- The relevant interest engaged with respect to T’s religious freedom claim is her interest in freely adhering to the beliefs and practices of her religion. The scope of what T’s religion demands of her can be properly assessed only from her own committed, internal, viewpoint. Given the remarkable diversity and plurality in religious adherence, both between religions and within them, it would be a severe curtailment of religious freedom of dissenters and heterodox believers—incidentally, those most in need of protection—to suppose that only the “official doctrine” of that religion deserves the law’s protection. Very little will be left of religious freedom if the state is allowed to tell adherents that their religion is not, in fact, what they think it is. Therefore, the Holy Synod’s view on the matter is irrelevant. Also irrelevant is any state official’s own interpretation of the demands of Russian Orthodox Christianity on T. Furthermore, whether T alone has this interpretation of her religious tradition, or shares it with several others, is also beside the point. So long as T’s claim is sincerely made, and the object of her claim—personal identification by a number—has a plausibly religious character, T’s interest in her autonomous exercise of religious adherence is engaged.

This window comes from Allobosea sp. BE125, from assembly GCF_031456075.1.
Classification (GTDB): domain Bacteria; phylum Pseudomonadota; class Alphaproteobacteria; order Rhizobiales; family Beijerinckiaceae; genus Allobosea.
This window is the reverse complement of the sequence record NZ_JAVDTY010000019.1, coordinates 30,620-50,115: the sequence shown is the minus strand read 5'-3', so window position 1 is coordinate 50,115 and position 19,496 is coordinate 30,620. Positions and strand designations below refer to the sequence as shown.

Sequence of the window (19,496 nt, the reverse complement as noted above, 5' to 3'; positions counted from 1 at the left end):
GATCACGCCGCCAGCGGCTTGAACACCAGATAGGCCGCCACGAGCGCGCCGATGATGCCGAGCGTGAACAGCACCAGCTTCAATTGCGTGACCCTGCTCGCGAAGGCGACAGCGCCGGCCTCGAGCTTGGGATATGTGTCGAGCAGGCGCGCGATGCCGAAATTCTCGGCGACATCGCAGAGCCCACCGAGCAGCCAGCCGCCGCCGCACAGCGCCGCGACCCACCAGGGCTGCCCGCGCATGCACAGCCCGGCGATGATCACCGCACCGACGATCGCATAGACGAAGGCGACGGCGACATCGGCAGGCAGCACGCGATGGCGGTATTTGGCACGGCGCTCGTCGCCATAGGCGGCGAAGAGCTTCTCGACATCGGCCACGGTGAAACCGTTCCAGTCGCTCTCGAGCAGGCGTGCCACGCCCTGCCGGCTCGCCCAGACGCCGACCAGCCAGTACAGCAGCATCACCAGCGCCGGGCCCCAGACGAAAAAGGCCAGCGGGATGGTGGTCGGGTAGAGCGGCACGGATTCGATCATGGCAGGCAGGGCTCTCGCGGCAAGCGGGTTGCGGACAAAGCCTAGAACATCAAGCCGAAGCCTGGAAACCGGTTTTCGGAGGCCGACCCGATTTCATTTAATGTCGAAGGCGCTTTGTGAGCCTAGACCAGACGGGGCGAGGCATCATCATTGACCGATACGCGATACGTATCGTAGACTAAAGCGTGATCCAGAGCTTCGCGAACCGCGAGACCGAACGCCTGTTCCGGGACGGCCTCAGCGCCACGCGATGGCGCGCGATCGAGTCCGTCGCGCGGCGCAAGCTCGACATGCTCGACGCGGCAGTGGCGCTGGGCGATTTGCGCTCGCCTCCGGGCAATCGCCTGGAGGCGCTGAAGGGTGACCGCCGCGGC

- T is likely to satisfy the sincerity and plausibility requirements, which are relatively low-threshold gatekeepers of the right to religious freedom. Thus, a number-based personal identifier is a clear interference with T’s interest in her religious adherence.
- The outcome of the case will turn on whether the interference is justified. This will depend on the outcome of a proportionality-based justification analysis that weighs and balances T’s interests against those of the state and any third parties. A more granular access to the factual context is required to say whether the interference is proportionate, and therefore justified. The following factors should be relevant: